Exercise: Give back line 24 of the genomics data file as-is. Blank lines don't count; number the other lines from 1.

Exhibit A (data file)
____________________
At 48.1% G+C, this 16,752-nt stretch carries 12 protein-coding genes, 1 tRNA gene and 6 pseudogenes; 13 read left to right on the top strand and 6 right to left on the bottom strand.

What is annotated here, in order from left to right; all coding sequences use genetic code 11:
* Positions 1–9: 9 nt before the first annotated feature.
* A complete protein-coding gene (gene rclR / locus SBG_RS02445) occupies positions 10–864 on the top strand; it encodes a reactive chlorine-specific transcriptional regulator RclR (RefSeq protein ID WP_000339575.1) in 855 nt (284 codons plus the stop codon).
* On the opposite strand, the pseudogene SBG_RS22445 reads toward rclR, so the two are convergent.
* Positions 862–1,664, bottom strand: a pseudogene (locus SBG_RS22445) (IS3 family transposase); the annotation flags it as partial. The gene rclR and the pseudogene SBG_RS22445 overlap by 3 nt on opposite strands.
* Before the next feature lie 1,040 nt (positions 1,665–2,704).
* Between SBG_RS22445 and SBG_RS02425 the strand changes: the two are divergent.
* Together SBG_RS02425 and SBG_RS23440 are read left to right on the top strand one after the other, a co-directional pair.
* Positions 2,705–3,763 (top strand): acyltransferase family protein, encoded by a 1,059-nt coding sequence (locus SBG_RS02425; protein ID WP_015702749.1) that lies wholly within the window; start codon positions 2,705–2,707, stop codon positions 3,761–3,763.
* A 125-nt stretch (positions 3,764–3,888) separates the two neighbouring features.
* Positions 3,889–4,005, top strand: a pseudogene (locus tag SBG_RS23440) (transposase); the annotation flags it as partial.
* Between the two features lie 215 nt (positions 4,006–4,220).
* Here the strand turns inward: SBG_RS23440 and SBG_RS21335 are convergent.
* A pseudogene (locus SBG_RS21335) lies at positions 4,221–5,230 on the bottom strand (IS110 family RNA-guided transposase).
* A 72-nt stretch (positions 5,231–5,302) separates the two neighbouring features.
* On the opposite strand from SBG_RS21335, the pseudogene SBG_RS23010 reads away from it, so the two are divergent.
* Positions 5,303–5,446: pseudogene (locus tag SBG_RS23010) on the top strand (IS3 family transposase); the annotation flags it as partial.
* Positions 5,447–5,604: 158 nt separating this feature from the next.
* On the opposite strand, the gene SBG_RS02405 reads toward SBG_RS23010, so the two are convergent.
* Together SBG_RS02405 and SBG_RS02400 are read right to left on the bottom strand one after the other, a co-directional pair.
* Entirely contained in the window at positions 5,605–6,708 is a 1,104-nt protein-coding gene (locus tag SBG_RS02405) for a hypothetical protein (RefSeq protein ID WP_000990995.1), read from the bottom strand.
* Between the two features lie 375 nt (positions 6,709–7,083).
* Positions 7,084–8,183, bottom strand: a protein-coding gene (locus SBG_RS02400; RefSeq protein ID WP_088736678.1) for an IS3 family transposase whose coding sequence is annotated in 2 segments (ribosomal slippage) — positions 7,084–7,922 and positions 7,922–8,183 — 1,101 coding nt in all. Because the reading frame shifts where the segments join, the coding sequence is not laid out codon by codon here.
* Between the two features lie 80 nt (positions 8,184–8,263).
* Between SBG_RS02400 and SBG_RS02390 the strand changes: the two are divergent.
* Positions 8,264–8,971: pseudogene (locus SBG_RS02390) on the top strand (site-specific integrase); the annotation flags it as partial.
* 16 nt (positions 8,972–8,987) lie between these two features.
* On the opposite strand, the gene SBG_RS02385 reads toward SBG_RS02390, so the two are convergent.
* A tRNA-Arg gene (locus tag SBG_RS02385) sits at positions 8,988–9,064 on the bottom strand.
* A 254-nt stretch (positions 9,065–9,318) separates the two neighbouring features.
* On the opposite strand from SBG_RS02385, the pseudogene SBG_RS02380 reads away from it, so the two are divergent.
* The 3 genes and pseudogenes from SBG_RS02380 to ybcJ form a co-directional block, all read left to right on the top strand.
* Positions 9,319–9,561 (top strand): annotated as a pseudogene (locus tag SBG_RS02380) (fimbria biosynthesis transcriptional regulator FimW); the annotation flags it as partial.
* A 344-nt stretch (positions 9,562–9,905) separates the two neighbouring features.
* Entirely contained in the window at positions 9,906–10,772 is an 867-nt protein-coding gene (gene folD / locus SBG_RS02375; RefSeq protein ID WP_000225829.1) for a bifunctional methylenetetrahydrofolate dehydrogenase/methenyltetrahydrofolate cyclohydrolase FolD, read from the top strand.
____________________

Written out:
* Positions 7,084–8,183, bottom strand: a protein-coding gene (locus SBG_RS02400; RefSeq protein ID WP_088736678.1) for an IS3 family transposase whose coding sequence is annotated in 2 segments (ribosomal slippage) — positions 7,084–7,922 and positions 7,922–8,183 — 1,101 coding nt in all. Because the reading frame shifts where the segments join, the coding sequence is not laid out codon by codon here.